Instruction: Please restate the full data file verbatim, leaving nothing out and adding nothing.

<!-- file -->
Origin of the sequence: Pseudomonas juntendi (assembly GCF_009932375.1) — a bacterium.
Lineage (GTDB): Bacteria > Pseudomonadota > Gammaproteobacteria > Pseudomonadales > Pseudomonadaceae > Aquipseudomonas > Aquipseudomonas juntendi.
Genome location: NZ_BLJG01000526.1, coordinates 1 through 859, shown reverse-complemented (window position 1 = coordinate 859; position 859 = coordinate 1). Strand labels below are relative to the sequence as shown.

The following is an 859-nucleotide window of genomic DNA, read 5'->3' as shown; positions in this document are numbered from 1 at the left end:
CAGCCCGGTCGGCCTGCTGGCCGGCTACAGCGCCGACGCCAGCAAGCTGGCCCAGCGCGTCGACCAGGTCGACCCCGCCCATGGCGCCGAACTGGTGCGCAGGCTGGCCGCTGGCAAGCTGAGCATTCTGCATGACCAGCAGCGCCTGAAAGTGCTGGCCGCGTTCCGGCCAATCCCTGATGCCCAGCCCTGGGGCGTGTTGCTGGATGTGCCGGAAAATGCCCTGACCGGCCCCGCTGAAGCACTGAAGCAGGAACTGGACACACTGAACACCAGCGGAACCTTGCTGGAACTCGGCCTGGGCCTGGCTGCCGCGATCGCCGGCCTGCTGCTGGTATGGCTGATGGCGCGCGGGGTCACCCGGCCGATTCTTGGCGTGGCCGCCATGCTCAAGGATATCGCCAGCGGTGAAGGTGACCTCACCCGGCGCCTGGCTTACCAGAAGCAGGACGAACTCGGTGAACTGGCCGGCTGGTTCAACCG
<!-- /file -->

Origin of the sequence: Pseudomonas juntendi (assembly GCF_009932375.1) — a bacterium.
Lineage (GTDB): Bacteria > Pseudomonadota > Gammaproteobacteria > Pseudomonadales > Pseudomonadaceae > Aquipseudomonas > Aquipseudomonas juntendi.
Genome location: NZ_BLJG01000526.1, coordinates 1 through 859, shown reverse-complemented (window position 1 = coordinate 859; position 859 = coordinate 1). Strand labels below are relative to the sequence as shown.

The following is an 859-nucleotide window of genomic DNA, read 5'->3' as shown; positions in this document are numbered from 1 at the left end:
CAGCCCGGTCGGCCTGCTGGCCGGCTACAGCGCCGACGCCAGCAAGCTGGCCCAGCGCGTCGACCAGGTCGACCCCGCCCATGGCGCCGAACTGGTGCGCAGGCTGGCCGCTGGCAAGCTGAGCATTCTGCATGACCAGCAGCGCCTGAAAGTGCTGGCCGCGTTCCGGCCAATCCCTGATGCCCAGCCCTGGGGCGTGTTGCTGGATGTGCCGGAAAATGCCCTGACCGGCCCCGCTGAAGCACTGAAGCAGGAACTGGACACACTGAACACCAGCGGAACCTTGCTGGAACTCGGCCTGGGCCTGGCTGCCGCGATCGCCGGCCTGCTGCTGGTATGGCTGATGGCGCGCGGGGTCACCCGGCCGATTCTTGGCGTGGCCGCCATGCTCAAGGATATCGCCAGCGGTGAAGGTGACCTCACCCGGCGCCTGGCTTACCAGAAGCAGGACGAACTCGGTGAACTGGCCGGCTGGTTCAACCG